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Here is what I mean by "Cartan's semisimplicity criterion":

Let $\mathfrak g$ be a finite-dimensional Lie algebra over a field of characteristic $0$. Assume that the center of $\mathfrak g$ is trivial. Then, the following three assertions are equivalent:

(1) The Killing form on $\mathfrak g\times \mathfrak g$ is nondegenerate.

(2) Every short exact sequence of finite-dimensional representations of $\mathfrak g$ splits.

(3) Every subrepresentation of the adjoint representation of $\mathfrak g$ has a complementary subrepresentation.

EDIT: This is not true as stated, but what I need is (1) $\Longrightarrow$ (2) only, so we can WLOG assume that $\mathfrak g$ has trivial center, in which case probably the whole equiavlence is correct.

What I am looking for is a slick proof for this equivalence . (although the only thing I really need is a proof of (1) $\Longrightarrow$ (3)). I am aware of the proof in Fulton-Harris Appendix C, but this could fill an hour of talking and seems to involve many unmotivated ideas. Is there something more explanatory? Using cohomology perhaps? Is the whole thing obvious from an advanced viewpoint? (I don't mean using the classification of simple Lie algebras, of course...) Maybe newer ideas such as Lie algebroids, algebraic groups etc. can help?

3 added 19 characters in body

Here is what I mean by "Cartan's semisimplicity criterion":

Let $\mathfrak g$ be a finite-dimensional Lie algebra over a field of characteristic $0$. Then, the following three assertions are equivalent:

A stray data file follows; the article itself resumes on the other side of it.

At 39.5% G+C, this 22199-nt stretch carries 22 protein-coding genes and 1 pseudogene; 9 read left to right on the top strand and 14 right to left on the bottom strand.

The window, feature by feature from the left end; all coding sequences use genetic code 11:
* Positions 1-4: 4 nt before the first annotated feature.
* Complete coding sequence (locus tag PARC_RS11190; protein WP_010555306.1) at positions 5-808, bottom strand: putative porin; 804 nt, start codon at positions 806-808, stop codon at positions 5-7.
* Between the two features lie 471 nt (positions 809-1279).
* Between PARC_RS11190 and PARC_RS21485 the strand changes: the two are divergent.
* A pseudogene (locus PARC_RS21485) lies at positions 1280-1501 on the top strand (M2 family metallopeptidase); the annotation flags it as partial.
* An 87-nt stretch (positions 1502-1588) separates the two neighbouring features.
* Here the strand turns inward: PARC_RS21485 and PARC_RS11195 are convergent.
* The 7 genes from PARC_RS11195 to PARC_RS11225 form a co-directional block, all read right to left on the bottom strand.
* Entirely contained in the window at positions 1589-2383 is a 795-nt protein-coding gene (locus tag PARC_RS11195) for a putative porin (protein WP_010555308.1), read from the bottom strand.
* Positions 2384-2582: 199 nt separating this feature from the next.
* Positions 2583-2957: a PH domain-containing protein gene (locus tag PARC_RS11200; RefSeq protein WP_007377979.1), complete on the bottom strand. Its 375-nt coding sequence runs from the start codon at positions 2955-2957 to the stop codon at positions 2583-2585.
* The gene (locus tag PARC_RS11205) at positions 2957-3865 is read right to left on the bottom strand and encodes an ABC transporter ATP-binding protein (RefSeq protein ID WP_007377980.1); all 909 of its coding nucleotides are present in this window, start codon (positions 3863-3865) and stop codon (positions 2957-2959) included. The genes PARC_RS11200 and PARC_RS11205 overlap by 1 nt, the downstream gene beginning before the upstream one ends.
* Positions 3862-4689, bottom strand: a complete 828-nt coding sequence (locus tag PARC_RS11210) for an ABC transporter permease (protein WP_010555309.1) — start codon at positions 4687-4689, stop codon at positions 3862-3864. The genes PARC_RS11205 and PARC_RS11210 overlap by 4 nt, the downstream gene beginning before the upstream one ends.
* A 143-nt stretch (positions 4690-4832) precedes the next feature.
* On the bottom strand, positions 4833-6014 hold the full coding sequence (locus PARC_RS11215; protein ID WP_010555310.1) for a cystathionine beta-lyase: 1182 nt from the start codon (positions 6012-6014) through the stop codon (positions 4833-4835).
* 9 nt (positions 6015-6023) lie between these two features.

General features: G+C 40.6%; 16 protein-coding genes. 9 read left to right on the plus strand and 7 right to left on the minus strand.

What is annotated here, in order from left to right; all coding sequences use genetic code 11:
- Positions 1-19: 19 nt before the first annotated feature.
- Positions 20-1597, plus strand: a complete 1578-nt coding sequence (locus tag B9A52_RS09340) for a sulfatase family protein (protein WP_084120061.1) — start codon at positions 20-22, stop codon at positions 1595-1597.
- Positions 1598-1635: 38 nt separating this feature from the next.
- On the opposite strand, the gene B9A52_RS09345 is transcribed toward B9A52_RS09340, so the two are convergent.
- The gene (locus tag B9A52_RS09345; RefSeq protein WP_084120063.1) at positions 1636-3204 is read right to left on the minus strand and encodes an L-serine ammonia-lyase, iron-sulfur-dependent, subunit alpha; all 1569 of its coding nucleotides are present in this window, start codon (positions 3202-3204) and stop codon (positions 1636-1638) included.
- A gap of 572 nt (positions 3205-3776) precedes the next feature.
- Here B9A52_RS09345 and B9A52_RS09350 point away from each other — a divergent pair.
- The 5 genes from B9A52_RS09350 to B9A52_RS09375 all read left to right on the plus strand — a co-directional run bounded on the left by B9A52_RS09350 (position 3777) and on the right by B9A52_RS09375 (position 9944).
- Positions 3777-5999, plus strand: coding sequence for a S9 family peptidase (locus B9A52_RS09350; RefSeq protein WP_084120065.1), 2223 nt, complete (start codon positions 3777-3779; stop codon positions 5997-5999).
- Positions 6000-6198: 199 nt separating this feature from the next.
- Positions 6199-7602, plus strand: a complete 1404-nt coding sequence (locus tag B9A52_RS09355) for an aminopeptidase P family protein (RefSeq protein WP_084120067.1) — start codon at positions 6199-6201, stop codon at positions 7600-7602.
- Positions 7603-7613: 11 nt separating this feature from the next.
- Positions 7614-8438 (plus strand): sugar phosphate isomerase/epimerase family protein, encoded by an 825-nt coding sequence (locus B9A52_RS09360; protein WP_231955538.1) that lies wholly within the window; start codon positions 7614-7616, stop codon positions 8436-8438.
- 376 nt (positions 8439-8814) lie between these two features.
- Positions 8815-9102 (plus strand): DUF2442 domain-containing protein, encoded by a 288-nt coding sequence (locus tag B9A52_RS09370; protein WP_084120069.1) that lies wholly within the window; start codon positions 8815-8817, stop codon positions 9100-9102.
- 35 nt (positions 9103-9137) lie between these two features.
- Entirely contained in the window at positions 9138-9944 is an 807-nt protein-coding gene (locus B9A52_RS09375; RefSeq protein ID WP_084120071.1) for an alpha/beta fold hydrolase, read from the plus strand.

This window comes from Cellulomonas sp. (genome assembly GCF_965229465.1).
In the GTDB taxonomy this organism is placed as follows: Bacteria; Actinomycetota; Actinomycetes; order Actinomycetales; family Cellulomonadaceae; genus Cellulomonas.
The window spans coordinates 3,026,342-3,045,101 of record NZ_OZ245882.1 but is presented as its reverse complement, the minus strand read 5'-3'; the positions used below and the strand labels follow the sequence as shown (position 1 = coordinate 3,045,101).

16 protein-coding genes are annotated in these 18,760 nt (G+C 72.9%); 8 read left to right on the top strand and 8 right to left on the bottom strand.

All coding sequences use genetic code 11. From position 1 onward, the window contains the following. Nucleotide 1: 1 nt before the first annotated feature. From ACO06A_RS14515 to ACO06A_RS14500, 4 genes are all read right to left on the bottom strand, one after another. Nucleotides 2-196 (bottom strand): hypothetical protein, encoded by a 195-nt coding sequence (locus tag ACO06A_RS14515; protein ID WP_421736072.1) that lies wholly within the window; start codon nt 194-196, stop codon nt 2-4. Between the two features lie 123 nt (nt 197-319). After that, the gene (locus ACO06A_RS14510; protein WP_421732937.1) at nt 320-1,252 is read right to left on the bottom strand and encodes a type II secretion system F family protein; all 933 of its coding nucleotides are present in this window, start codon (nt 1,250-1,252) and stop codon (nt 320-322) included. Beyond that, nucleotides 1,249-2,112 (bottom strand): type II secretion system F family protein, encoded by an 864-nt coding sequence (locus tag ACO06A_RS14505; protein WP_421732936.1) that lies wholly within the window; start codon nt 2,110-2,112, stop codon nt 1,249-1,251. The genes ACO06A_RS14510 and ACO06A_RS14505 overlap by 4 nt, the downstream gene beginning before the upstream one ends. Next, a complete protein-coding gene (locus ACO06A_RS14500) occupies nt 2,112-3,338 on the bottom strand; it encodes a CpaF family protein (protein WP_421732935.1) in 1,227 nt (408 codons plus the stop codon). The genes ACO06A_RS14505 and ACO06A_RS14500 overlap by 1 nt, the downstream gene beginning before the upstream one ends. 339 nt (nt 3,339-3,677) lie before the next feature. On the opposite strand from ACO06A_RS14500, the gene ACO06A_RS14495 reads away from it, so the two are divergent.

(1) The Killing form on $\mathfrak g\times \mathfrak g$ is nondegenerate.

(2) Every short exact sequence of finite-dimensional representations of $\mathfrak g$ splits.

(3) Every subrepresentation of the adjoint representation of $\mathfrak g$ has a complementary subrepresentation.

EDIT: This is not true as stated, but what I need is (1) $\Longrightarrow$ (2) only, so we can WLOG assume that $\mathfrak g$ has trivial center, in which case probably the whole equiavlence is correct.

What I am looking for is a slick proof for this equivalence. I am aware of the proof in Fulton-Harris Appendix C, but this could fill an hour of talking and seems to involve many unmotivated ideas. Is there something more explanatory? Using cohomology perhaps? Is the whole thing obvious from an advanced viewpoint? (I don't mean using the classification of simple Lie algebras, of course...) Maybe newer ideas such as Lie algebroids, algebraic groups etc. can help?

2 added 206 characters in body

Here is what I mean by "Cartan's semisimplicity criterion":

Let $\mathfrak g$ be a finite-dimensional Lie algebra over a field of characteristic $0$. Then, the following three assertions are equivalent:

(1) The Killing form on $\mathfrak g\times \mathfrak g$ is nondegenerate.

(2) Every short exact sequence of representations of $\mathfrak g$ splits.

(3) Every subrepresentation of the adjoint representation of $\mathfrak g$ has a complementary subrepresentation.

EDIT: This is not true as stated, but what I need is (1) $\Longrightarrow$ (2) only, so we can WLOG assume that $\mathfrak g$ has trivial center, in which case probably the whole equiavlence is correct.

What I am looking for is a slick proof for this equivalence. I am aware of the proof in Fulton-Harris Appendix C, but this could fill an hour of talking and seems to involve many unmotivated ideas. Is there something more explanatory? Using cohomology perhaps? Is the whole thing obvious from an advanced viewpoint? (I don't mean using the classification of simple Lie algebras, of course...) Maybe newer ideas such as Lie algebroids, algebraic groups etc. can help?

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